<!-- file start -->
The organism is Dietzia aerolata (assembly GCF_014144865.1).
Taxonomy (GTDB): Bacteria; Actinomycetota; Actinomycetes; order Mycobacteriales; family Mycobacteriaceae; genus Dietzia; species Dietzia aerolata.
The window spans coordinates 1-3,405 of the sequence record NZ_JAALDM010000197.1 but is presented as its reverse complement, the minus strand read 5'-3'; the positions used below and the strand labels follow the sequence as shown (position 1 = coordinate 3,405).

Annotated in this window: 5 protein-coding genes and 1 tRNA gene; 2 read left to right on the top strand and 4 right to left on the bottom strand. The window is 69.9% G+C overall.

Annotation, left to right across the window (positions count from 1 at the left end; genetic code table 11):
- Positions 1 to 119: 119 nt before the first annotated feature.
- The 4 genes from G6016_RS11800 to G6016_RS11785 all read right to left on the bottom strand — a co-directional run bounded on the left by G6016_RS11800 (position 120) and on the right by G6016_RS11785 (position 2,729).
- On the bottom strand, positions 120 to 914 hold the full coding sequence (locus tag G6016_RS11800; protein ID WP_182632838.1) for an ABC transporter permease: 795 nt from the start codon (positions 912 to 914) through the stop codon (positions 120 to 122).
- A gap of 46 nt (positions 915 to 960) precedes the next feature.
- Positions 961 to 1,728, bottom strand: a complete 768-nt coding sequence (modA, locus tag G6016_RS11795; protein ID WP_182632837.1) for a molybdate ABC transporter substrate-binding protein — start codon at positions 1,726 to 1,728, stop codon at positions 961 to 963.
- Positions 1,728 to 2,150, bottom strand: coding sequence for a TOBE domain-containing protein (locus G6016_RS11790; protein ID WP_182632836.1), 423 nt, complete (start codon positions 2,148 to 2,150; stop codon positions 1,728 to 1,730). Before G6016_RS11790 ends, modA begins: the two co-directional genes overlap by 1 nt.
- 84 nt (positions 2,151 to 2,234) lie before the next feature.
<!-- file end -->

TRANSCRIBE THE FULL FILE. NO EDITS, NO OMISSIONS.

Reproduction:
The organism is Dietzia aerolata (assembly GCF_014144865.1).
Taxonomy (GTDB): Bacteria; Actinomycetota; Actinomycetes; order Mycobacteriales; family Mycobacteriaceae; genus Dietzia; species Dietzia aerolata.
The window spans coordinates 1-3,405 of the sequence record NZ_JAALDM010000197.1 but is presented as its reverse complement, the minus strand read 5'-3'; the positions used below and the strand labels follow the sequence as shown (position 1 = coordinate 3,405).

Annotated in this window: 5 protein-coding genes and 1 tRNA gene; 2 read left to right on the top strand and 4 right to left on the bottom strand. The window is 69.9% G+C overall.

Annotation, left to right across the window (positions count from 1 at the left end; genetic code table 11):
- Positions 1 to 119: 119 nt before the first annotated feature.
- The 4 genes from G6016_RS11800 to G6016_RS11785 all read right to left on the bottom strand — a co-directional run bounded on the left by G6016_RS11800 (position 120) and on the right by G6016_RS11785 (position 2,729).
- On the bottom strand, positions 120 to 914 hold the full coding sequence (locus tag G6016_RS11800; protein ID WP_182632838.1) for an ABC transporter permease: 795 nt from the start codon (positions 912 to 914) through the stop codon (positions 120 to 122).
- A gap of 46 nt (positions 915 to 960) precedes the next feature.
- Positions 961 to 1,728, bottom strand: a complete 768-nt coding sequence (modA, locus tag G6016_RS11795; protein ID WP_182632837.1) for a molybdate ABC transporter substrate-binding protein — start codon at positions 1,726 to 1,728, stop codon at positions 961 to 963.
- Positions 1,728 to 2,150, bottom strand: coding sequence for a TOBE domain-containing protein (locus G6016_RS11790; protein ID WP_182632836.1), 423 nt, complete (start codon positions 2,148 to 2,150; stop codon positions 1,728 to 1,730). Before G6016_RS11790 ends, modA begins: the two co-directional genes overlap by 1 nt.
- 84 nt (positions 2,151 to 2,234) lie before the next feature.